Subject: Ginger-honey beer; cyser
Date: 1990-03-07 14:47:00 GMT
NOTE: This posting is a second attempt at sending, and includes corrections
made after the first attempt. I add this note because in the past I've had my
mailer tell me postings to this forum have bounced, only to see them appear
after all. Thank you.
In digest #368, the Zentners asked about Papazian's recipe for honey-ginger
beer. First of all, it is a honeyed beer and not a mead; the presence of malt
as the primary source of fermentables and hops makes that so. The same holds
true for "Washington Apple Ale."
This being the case, the fermentation should have proceeded as described. It
should also have ceased as described. The extended aging in the secondary is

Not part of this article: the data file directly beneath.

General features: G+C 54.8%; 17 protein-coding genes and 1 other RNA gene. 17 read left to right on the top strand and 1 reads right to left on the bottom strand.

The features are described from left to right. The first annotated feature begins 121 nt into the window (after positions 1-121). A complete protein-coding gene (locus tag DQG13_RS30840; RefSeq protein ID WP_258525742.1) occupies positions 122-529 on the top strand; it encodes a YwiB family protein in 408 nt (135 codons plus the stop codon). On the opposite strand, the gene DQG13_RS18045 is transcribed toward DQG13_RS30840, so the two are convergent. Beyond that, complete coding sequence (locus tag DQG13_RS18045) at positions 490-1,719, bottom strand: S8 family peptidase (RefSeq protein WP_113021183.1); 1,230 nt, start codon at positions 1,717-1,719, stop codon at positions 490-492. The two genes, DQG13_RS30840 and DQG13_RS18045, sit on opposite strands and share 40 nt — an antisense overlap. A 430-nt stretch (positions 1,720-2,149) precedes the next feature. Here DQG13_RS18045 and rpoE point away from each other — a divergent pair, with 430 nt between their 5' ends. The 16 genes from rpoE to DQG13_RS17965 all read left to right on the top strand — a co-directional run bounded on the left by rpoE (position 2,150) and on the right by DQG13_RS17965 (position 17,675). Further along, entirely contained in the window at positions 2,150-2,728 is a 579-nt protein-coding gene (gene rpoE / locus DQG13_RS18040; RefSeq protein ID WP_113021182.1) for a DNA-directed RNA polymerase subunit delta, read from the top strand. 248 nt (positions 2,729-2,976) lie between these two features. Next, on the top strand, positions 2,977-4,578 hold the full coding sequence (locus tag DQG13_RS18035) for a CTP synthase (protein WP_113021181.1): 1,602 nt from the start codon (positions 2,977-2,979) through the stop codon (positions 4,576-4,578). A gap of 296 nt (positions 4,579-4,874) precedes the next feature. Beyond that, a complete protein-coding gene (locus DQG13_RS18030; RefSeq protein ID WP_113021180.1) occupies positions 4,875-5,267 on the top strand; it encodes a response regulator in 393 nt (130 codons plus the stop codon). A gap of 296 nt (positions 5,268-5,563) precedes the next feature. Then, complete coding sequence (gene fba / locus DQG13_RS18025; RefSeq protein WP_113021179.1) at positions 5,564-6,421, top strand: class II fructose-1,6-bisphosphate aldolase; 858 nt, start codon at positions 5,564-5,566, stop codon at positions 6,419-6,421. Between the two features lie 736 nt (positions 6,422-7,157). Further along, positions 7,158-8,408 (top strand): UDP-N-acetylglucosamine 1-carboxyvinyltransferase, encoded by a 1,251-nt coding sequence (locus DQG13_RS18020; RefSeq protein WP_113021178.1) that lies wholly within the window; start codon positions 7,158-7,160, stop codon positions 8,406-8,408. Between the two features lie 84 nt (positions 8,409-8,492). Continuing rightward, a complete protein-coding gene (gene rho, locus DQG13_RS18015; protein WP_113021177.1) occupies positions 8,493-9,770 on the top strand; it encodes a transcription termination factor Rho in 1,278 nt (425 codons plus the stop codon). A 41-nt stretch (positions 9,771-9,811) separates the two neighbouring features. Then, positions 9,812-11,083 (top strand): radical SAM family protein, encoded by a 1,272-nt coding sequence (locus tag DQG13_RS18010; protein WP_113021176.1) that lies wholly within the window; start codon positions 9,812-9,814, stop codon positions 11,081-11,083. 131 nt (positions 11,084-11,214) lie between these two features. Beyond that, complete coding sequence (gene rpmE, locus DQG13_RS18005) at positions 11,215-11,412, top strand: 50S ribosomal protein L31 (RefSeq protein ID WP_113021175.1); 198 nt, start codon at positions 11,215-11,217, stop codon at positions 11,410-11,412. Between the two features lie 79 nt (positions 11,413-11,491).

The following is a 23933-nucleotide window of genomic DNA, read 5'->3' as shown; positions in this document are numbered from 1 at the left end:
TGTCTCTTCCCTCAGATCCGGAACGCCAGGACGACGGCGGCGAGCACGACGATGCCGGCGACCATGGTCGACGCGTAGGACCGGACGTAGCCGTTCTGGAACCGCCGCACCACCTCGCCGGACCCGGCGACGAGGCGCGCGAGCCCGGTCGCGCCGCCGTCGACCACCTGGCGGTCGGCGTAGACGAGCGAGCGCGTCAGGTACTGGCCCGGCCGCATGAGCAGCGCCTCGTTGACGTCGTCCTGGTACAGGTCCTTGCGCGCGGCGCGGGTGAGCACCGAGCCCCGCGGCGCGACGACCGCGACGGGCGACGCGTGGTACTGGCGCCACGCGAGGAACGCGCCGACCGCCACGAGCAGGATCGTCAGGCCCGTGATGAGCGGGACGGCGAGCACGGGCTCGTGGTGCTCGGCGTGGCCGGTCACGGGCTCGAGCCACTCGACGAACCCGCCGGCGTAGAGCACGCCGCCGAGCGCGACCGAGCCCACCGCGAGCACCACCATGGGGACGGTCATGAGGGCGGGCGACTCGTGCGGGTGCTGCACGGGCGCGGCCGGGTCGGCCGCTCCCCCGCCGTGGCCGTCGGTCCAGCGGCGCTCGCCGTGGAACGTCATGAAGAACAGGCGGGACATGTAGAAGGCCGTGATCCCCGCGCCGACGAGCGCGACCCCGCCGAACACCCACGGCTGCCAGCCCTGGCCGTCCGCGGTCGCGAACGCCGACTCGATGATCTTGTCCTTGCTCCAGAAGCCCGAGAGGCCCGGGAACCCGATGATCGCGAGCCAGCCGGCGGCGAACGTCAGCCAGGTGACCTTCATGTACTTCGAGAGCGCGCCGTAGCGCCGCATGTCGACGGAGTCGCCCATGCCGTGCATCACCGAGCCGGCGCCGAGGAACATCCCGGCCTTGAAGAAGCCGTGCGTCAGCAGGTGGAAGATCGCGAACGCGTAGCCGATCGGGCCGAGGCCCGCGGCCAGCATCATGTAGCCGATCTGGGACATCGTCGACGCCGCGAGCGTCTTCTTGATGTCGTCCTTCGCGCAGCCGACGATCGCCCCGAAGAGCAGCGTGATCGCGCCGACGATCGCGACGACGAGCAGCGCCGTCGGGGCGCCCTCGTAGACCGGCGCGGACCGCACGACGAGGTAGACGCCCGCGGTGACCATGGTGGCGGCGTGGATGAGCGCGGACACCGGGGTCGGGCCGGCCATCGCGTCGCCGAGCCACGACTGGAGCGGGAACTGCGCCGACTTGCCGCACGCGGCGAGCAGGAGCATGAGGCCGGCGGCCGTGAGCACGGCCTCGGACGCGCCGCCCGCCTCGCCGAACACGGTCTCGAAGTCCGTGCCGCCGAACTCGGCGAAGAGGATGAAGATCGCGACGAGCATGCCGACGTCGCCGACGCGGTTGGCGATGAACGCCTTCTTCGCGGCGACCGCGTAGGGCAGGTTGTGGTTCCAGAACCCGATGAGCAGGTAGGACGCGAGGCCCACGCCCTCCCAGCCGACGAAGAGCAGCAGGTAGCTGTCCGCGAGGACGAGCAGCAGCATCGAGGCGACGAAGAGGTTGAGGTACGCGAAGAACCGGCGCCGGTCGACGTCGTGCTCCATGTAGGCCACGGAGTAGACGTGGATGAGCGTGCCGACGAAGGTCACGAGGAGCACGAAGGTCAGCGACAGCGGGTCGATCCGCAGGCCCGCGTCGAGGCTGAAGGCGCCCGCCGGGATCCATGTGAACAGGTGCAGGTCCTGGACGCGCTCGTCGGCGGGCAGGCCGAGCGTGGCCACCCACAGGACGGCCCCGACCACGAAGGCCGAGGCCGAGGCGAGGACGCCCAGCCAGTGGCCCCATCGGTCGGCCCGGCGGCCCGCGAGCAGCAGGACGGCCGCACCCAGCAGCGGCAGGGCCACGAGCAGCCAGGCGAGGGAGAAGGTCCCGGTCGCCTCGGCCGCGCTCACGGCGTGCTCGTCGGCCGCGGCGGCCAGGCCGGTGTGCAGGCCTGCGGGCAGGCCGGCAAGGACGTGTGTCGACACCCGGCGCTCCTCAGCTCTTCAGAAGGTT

due to the presence of the honey-- the molecular structure of the sugars in
honey are such that extended aging periods are needed to achieve good flavor.
It is not, for example, unusual for a mead recipe to call for an aging period
of 2 or more years.
Finally, regarding cyser: cyser is a mead with some apple juice or cider
added. As I remember, (I'm at work and so can't check-- if anyone wants to
know the fine print, write me) the proportion of fruit juice in a melomel (mead
+ fruit juice; the generic term for spiced mead is metheglin) should not exceed
1/3 the volume of the wort. I don't believe volume of honey content is in any
way affected; rather, the fruit juice is replacing some of the water.
Yours in Carbonation,
"The first cup of coffee recapitulates phylogeny." -- Anon.
Cheryl Feinstein INTERNET: CRF@PINE.CIRCA.UFL.EDU
Univ. of Fla. BITNET: CRF@UFPINE
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